New Delhi, March 17: They live hundreds of miles apart but stood just about 50 metres from each other at the Ramlila Maidan today, each thinking the same thought.
Mohammad Rustam, 30-year-old bag factory worker from Delhi, and Rajkumar Rai, 20-year-old intermediate student from Katihar, were united by a single dream.
That of a developed Bihar where a Katihar town’s streets and buildings will “shine” like Delhi’s and where a Rustam or a Rajkumar will not be forced to leave home to earn a living.
Rustam, a school dropout, had migrated to Delhi some 15 years ago to join people from his village working in bag manufacturing units in Nabi Karim. Today he was at the Ramlila maidan with the dream of a developed Bihar in his eyes so that he could return to his Baspatti village in Sitamarhi district and find employment.
Rai, from the extremely backward Rajbhar community in Madheli village of Katihar, risked a ticket-less journey on a train, nursing the same dream as that of Rustam so that he does not have to follow the other youths from his region and migrate to Delhi or other cities to sustain himself and his parents.
“Main apna gaon nahi chhodna chahta. Agar Bihar ko uska adhikar mil jaayega toh humko apne gaon mein hi kaam milega. Bihar number one rajya banega (I don’t want to leave my village. If Bihar gets its right I will get some job in my own village. Bihar will become number one state),” declared Rai, bubbling with hope as he joined others to raise slogans of “Bhikh nahi Adhikar do, Bihar ko visesh rajya ka darja do (Give us our right not alms. Give special rights to Bihar).”
Rai’s urge to remain in his village manifested in the form of a craving to return in Rustam. The eldest of two brothers and three sisters, Rustam was forced to look for earning at a young age with no land to support the family.
Rustam hoped the mammoth strength Biharis had shown today would yield results.
“Yahan humlog bahut majboori me rehte hai. Ek room me aadha darzan log rehte hai. Maalik log gaali deta hai. Agar Bihar vikas karega to humko apne desh mein naukri milega aur hum chale jaayenge (Here we live out of compulsion. Half-a-dozen people share one room. Our employers abuse us. If Bihar gets developed, there will be jobs and we will return to our own land),” he said.
Unlike Rustam, who has made Delhi his second home for the last 15 years, it was Rai’s first visit to “Dilli”, the country’s capital. He reached on Sunday morning and plans to do a tour of historic Delhi tomorrow, but whatever little he has seen so far has filled him with both anger and hope.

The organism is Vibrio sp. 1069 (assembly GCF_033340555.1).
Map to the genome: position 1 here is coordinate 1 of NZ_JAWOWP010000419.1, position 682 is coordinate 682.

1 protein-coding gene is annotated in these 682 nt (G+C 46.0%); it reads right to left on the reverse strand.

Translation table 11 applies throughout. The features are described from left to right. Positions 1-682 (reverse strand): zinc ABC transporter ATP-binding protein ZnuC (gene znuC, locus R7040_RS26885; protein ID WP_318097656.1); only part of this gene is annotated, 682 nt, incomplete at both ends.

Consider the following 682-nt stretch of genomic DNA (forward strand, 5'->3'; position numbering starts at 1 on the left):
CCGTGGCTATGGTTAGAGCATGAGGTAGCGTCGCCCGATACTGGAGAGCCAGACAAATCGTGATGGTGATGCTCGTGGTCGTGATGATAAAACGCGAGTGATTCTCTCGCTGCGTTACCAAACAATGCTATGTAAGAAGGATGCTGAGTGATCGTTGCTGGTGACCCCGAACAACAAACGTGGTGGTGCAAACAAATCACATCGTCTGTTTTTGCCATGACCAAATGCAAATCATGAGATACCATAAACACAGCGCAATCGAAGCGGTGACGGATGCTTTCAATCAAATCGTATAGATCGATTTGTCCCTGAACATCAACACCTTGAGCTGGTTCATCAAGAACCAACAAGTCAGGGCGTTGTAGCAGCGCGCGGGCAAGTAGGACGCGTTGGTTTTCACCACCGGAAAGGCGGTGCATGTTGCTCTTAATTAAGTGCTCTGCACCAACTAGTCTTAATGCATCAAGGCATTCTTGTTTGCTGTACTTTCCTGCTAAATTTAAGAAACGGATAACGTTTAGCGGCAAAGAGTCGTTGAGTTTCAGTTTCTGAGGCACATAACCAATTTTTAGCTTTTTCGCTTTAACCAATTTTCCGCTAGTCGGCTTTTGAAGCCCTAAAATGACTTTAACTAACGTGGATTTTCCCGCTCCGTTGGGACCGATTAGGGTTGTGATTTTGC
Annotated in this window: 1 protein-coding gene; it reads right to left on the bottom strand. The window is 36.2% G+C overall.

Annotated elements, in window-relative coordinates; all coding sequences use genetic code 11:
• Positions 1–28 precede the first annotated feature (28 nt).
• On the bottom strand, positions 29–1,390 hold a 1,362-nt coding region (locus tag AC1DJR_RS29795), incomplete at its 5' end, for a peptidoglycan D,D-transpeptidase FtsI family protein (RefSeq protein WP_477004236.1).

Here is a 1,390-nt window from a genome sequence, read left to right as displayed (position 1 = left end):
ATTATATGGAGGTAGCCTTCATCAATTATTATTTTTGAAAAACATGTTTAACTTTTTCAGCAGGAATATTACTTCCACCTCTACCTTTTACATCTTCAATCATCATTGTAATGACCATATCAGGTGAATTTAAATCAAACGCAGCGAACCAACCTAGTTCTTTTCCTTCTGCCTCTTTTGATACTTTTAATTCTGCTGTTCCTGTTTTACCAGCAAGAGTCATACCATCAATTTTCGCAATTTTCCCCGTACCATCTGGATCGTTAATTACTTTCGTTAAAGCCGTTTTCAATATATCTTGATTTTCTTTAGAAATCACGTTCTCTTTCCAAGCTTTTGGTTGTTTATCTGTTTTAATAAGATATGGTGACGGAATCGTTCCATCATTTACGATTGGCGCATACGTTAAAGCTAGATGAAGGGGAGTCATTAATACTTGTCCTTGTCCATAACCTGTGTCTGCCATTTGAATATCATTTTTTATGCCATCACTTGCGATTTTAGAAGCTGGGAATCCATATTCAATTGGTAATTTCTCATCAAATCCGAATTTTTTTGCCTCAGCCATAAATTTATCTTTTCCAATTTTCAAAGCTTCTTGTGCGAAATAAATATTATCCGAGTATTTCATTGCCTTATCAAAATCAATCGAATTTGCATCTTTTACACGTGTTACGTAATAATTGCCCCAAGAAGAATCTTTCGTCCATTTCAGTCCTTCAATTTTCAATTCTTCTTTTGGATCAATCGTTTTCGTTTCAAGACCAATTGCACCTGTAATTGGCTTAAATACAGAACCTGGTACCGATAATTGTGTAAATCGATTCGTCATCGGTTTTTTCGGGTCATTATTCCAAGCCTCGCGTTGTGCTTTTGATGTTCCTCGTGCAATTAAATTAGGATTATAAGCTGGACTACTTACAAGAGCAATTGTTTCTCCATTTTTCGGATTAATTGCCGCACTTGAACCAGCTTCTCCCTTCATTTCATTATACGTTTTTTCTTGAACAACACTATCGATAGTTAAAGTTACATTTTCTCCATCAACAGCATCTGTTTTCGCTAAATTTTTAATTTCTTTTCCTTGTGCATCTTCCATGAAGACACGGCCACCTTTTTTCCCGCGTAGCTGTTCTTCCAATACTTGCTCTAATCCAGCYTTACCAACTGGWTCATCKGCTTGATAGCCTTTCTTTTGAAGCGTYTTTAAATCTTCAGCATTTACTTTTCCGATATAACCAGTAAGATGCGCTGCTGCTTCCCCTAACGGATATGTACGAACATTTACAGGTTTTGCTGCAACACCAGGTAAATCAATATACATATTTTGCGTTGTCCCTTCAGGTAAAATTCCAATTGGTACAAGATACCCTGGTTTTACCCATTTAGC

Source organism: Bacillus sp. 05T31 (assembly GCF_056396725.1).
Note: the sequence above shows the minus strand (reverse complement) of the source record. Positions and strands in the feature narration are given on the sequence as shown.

The neat and wide roads, flyovers, big cars and the tall buildings have left this Intermediate student with a sense of anger — Katihar and Patna have nothing compared to what he saw in Delhi.
For Rai, the government treated Delhi as it were the only city in the country. “Dilli to chaka chak hai. Lagta hai sarkar sara paisa yahin lagate hai aur hamare liye bahut kam deti hai. Dilli ke saamne Katihar aur Patna to gaya guzra hai (Delhi is glittering. It seems the government spends all its money here and gives very little to us (Bihar). In comparison to Delhi, Katihar and Patna are hopeless),” Rai said.
But the anger gives rise to a sense of hope as well — that the struggle for a better and developed Bihar that had drawn thousands like him to Ramlila ground would certainly bear fruits. He hoped that the mammoth crowd would compel the central government to give special rights to Bihar and his state would also catch up with the rest of the country.
“We have come here to demand our right. Injustice has been done with Bihar and once we get our rights, our Katihar and Patna will also shine like Delhi,” Rai declared, brimming with optimism.
Rustam and Rai, unknown faces in the midst of the swarming crowd, were symbols of a Bihar aspiring to move ahead. Like these two youths, others in the crowd shed the maligned image of a lawless Bihar and stood as disciplined citizens of the country to raise their voice, firmly enough to be heard in the corridors of power.
Both Rustam and Rai dared the angry push from Delhi police jawans to stand in the front rows and gaze at the stage with a dream of a developed Bihar in their eyes.